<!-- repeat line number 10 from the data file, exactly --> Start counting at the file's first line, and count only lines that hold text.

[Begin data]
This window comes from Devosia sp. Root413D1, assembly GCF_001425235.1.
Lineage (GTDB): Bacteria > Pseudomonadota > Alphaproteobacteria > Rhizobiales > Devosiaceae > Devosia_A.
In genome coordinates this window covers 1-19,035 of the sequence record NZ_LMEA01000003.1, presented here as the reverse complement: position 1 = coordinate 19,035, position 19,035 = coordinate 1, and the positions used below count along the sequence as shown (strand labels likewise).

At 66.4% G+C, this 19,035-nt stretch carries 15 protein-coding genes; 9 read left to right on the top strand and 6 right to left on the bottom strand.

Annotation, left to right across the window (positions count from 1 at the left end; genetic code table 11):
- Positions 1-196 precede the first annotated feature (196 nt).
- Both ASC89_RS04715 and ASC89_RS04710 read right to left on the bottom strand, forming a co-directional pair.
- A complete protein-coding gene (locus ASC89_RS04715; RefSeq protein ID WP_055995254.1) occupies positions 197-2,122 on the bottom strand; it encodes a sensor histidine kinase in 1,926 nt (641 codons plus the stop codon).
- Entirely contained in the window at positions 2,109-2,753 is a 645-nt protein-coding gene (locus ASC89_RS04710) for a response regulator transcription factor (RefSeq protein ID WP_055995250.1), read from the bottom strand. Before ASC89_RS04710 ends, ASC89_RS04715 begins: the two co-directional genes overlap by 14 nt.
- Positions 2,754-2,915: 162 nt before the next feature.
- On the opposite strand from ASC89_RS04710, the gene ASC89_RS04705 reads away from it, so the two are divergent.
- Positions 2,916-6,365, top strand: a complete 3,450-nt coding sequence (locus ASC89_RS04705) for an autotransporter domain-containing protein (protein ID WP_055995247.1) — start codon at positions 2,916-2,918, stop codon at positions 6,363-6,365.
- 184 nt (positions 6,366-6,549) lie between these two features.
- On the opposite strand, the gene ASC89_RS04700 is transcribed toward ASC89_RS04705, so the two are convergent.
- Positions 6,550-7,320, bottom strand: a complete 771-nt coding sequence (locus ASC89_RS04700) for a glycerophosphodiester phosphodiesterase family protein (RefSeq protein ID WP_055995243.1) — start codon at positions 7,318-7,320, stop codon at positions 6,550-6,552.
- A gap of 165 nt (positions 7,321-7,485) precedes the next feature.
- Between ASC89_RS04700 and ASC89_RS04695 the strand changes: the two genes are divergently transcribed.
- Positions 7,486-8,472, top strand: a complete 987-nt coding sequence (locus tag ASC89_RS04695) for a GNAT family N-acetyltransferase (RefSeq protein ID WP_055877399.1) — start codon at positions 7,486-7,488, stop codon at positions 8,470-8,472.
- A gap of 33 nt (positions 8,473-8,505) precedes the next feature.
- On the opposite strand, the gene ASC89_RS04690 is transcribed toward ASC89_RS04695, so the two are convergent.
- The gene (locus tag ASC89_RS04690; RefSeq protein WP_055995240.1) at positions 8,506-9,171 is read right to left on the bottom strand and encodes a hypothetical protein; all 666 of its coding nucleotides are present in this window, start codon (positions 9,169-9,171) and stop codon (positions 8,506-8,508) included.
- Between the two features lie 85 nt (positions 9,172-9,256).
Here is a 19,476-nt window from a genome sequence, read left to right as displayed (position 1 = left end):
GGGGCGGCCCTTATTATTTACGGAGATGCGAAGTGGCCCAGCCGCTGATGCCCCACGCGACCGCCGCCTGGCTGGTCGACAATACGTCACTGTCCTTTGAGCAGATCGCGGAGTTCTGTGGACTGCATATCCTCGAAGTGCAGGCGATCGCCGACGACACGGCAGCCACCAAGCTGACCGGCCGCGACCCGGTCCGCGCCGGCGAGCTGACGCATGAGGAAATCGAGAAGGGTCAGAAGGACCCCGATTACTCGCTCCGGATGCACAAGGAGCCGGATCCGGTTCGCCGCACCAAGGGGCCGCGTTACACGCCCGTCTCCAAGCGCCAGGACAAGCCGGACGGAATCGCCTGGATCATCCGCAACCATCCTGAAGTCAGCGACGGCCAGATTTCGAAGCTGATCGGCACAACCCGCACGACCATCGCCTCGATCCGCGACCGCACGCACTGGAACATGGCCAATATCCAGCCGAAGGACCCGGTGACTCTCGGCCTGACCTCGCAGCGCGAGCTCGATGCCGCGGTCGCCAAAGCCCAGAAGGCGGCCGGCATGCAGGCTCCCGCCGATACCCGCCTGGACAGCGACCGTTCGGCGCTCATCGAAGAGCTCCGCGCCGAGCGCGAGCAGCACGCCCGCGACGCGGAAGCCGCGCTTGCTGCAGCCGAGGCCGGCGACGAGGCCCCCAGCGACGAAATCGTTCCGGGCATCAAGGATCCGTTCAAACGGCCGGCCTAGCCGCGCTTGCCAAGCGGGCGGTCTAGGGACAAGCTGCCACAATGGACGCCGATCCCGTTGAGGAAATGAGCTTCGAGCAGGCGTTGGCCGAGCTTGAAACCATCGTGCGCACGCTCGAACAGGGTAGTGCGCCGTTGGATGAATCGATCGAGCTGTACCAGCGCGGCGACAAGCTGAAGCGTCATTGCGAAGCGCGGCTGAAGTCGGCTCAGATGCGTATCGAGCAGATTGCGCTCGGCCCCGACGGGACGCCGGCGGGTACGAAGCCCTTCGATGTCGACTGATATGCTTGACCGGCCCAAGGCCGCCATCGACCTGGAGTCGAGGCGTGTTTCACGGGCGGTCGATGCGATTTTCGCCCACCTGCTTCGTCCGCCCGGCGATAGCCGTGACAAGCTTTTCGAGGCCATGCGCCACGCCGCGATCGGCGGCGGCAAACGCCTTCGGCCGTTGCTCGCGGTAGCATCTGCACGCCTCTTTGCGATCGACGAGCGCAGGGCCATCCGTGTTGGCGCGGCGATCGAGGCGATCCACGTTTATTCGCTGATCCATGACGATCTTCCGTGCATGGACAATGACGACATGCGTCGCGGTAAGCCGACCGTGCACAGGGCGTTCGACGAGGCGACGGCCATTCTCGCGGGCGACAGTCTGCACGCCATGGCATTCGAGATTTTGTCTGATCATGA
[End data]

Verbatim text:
- Positions 2,754-2,915: 162 nt before the next feature.